What Color Is God?

As the weather warms up and I spend more time outside, my thoughts have turned towards what color God is. Answering this question with one or two simple answers would be inaccurate since God transcends ethnicity.

In the Bible, each color symbolizes something specific: blue represents heaven and healing; red represents Jesus’ blood atonement; yellow symbolizes joy, the presence of God, and His anointing; gold stands for God’s holiness, divinity and power.

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One of the most frequently asked questions about God is what He looks like. Many assume He resembles us physically; however, according to both Old and New Testaments He is spirit-based; described by Revelation 1:15-18 as being “heavy with glory and splendor,” His voice has been likened to that of a waterfall (Revelation 1:15-18).

No surprise then that Jesus is frequently depicted wearing blue. This color symbolizes heaven and represents His word to mankind. Furthermore, blue can also represent Mary when depicted in Nativity scenes or artwork.

Blue, the color of the sky and sea, has long been considered symbolic of God. Furthermore, blue symbolizes purity and goodness; Jesus himself was described by John 14:6 as being of pure heart with a spirit of truth (John 14:6).

Hebrew for “blue,” it’s known as tekhelet, and appears 51 times in the Bible, mostly related to Tabernacle or religious imagery. Priest’s clothes – in particular their hems – wore this hue, leading us to believe the color has special associations for healing and grace. One such account in particular involved an issue of blood which was resolved when she touched one hem of His garment – leading us to view blue as being synonymous with grace and healing.

Hindus believe that Vishnu, the creator and protector of our universe, possesses a blue complexion. This belief likely stems from his aura resembling that of sky and ocean waters; furthermore, its hue represents space’s vastness as it connects Vishnu to Brahman (an infinite formless entity).

Vishnu’s blue complexion may also serve to symbolize his omniscience and presence; as the god of protection, he is always looking out for mankind. Additionally, this hue also symbolises strength and courage – qualities necessary to overcome obstacles and confront evil head on.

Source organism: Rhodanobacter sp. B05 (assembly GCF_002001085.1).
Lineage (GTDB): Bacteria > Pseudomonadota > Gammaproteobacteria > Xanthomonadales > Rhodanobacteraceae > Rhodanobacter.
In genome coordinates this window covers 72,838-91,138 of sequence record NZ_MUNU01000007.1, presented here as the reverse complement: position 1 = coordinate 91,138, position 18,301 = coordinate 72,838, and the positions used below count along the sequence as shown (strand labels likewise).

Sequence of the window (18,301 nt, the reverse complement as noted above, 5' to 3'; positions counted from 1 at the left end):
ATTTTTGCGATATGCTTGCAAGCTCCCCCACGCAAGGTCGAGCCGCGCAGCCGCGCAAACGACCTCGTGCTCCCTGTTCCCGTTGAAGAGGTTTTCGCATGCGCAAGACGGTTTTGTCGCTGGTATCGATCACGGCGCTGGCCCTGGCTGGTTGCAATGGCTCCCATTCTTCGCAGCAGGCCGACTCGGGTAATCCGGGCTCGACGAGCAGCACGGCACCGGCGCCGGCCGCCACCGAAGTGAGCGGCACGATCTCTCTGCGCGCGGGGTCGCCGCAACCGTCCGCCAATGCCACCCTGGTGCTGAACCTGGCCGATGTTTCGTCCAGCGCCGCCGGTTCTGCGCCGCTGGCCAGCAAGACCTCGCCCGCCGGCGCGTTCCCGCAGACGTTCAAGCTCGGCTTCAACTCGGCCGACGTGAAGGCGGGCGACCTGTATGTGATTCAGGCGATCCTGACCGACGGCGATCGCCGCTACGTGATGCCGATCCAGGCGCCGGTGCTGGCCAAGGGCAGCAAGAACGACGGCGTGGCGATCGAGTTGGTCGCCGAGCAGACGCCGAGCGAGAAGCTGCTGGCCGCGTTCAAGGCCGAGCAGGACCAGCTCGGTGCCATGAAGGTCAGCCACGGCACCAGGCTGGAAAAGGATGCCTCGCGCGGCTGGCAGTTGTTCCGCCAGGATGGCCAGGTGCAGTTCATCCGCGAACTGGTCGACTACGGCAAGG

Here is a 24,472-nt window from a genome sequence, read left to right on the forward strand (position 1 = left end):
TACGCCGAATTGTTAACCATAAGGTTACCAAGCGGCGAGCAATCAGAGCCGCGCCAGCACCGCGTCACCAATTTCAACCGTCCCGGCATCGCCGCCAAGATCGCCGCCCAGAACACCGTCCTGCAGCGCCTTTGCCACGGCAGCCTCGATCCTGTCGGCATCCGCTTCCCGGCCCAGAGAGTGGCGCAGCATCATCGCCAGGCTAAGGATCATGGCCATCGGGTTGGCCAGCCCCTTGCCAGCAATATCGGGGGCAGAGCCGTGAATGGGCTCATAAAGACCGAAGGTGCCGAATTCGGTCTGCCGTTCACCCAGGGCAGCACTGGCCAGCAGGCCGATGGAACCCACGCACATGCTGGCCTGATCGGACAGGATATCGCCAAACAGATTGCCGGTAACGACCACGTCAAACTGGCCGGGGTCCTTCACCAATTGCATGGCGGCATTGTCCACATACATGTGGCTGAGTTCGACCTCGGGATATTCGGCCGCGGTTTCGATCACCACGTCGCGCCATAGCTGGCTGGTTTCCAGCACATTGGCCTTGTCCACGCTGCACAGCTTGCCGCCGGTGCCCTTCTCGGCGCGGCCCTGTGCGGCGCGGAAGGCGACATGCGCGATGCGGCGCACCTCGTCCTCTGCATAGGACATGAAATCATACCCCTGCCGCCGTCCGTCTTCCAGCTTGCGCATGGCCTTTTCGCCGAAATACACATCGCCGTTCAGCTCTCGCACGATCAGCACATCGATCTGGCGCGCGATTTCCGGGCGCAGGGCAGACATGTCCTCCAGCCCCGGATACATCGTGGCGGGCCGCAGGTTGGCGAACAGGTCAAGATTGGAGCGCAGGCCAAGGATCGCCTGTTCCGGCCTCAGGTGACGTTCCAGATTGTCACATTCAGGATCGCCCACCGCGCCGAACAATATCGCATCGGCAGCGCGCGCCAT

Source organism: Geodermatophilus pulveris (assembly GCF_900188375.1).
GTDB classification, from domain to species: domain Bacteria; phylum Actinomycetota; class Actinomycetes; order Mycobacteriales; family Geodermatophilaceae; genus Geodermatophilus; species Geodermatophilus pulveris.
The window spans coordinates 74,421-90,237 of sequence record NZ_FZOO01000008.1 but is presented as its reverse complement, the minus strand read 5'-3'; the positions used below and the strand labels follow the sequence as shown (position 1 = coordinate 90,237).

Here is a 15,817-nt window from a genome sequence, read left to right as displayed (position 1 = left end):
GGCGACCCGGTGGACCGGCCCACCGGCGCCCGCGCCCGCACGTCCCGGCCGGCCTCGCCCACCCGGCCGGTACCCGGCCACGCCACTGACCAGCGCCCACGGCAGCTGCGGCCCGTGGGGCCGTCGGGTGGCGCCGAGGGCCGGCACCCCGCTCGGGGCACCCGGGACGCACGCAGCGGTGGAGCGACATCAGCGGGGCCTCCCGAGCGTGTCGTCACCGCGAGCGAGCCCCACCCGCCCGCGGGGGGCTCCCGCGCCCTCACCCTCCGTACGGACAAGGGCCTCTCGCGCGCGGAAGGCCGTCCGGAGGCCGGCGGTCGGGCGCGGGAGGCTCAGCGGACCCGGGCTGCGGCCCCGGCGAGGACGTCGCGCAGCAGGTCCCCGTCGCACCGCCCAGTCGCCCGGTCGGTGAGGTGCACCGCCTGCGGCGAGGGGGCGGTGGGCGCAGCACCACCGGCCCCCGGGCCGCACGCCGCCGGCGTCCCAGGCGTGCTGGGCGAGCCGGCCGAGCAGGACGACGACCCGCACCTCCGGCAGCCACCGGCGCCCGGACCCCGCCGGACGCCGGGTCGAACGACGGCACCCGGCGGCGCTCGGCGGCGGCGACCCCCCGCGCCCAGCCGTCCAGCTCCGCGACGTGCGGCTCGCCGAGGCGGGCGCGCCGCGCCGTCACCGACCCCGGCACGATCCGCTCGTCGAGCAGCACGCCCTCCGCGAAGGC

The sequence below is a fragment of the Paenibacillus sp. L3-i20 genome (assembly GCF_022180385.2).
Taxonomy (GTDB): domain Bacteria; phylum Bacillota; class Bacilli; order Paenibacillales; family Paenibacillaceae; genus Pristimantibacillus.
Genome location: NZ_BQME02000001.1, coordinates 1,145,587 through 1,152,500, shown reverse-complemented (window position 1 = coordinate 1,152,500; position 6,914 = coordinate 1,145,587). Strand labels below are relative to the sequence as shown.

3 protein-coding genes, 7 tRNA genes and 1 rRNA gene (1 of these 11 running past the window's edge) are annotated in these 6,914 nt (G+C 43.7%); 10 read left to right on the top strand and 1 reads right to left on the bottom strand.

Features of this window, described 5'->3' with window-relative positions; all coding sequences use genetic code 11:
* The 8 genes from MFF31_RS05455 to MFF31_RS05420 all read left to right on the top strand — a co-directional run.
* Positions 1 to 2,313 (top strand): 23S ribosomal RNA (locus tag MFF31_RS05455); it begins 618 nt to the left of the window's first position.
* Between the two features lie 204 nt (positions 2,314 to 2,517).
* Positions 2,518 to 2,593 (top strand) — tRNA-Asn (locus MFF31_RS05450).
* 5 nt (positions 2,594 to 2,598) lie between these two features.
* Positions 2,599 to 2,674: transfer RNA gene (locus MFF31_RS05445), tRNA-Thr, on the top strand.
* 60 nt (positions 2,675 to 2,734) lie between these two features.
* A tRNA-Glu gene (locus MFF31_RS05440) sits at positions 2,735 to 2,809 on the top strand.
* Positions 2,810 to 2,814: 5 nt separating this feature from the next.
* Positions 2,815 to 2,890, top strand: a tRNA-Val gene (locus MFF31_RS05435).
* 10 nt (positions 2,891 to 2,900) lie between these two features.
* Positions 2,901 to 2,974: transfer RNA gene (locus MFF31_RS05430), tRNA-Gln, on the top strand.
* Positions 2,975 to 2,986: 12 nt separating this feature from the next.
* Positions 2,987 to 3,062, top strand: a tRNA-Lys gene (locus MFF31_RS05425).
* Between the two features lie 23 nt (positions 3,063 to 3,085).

How people view God is entirely subjective; however, certain religions and cultures associate colors with emotions or virtues; for instance in Hinduism and Buddhism saffron symbolizes wisdom and courage while white symbolizes purity and divinity in Christianity; purple can also be considered sacred when used to represent penance or royalty.

Red is an emotive color with multiple symbolic meanings in the Bible. In the Old Testament, it represents both sin and redemption – as evidenced by its association with bloodshed from Jesus on the cross that has the ability to save people from death – while red was also chosen as the color for high priest’s robe, used to represent forgiveness and grace from God – the woman with an issue of blood was healed simply by touching its hem!

The New Testament emphasizes that God is spirit and does not possess physical bodies, so it would be inaccurate to label Him with colors. Furthermore, using physical attributes to define Him could limit our understanding of who He truly is.

Gold is often associated with God, as the Bible describes Him as being more precious than any jewel or metal. Additionally, the Magi brought Jesus gifts made of gold; these serve as reminders that He is all-powerful and worthy of our worship.

Yellow is the color that symbolizes hope and joy in the Bible, with God as its source. Hebrew word for joy (ruach) comes from its connection to song (song in Hebrew); thus translating into melody when translated to English language translations occur. Furthermore, this color symbolizes that He rejoices over you!